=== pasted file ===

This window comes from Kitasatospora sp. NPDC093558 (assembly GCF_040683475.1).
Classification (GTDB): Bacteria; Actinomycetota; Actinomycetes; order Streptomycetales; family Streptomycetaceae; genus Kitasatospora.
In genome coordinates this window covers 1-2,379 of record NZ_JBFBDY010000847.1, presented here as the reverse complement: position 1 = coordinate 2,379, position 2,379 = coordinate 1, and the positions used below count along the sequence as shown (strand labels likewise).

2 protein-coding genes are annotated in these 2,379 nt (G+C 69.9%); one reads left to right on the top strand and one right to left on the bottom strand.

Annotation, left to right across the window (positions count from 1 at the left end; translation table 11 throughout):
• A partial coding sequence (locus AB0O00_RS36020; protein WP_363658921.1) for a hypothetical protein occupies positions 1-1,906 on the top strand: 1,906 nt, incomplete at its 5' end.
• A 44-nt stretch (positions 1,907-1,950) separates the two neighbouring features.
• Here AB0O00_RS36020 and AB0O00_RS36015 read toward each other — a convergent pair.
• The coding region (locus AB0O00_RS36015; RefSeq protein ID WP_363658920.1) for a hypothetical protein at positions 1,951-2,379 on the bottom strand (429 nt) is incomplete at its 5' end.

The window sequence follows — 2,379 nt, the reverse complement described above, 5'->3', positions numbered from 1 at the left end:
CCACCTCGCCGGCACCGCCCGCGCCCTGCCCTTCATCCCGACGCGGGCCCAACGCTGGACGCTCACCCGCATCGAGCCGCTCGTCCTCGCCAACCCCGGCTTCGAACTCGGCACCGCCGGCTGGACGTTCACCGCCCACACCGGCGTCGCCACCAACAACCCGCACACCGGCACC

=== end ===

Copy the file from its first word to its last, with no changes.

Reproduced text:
This window comes from Kitasatospora sp. NPDC093558 (assembly GCF_040683475.1).
Classification (GTDB): Bacteria; Actinomycetota; Actinomycetes; order Streptomycetales; family Streptomycetaceae; genus Kitasatospora.
In genome coordinates this window covers 1-2,379 of record NZ_JBFBDY010000847.1, presented here as the reverse complement: position 1 = coordinate 2,379, position 2,379 = coordinate 1, and the positions used below count along the sequence as shown (strand labels likewise).

2 protein-coding genes are annotated in these 2,379 nt (G+C 69.9%); one reads left to right on the top strand and one right to left on the bottom strand.

Annotation, left to right across the window (positions count from 1 at the left end; translation table 11 throughout):
• A partial coding sequence (locus AB0O00_RS36020; protein WP_363658921.1) for a hypothetical protein occupies positions 1-1,906 on the top strand: 1,906 nt, incomplete at its 5' end.
• A 44-nt stretch (positions 1,907-1,950) separates the two neighbouring features.
• Here AB0O00_RS36020 and AB0O00_RS36015 read toward each other — a convergent pair.
• The coding region (locus AB0O00_RS36015; RefSeq protein ID WP_363658920.1) for a hypothetical protein at positions 1,951-2,379 on the bottom strand (429 nt) is incomplete at its 5' end.

The window sequence follows — 2,379 nt, the reverse complement described above, 5'->3', positions numbered from 1 at the left end:
CCACCTCGCCGGCACCGCCCGCGCCCTGCCCTTCATCCCGACGCGGGCCCAACGCTGGACGCTCACCCGCATCGAGCCGCTCGTCCTCGCCAACCCCGGCTTCGAACTCGGCACCGCCGGCTGGACGTTCACCGCCCACACCGGCGTCGCCACCAACAACCCGCACACCGGCACC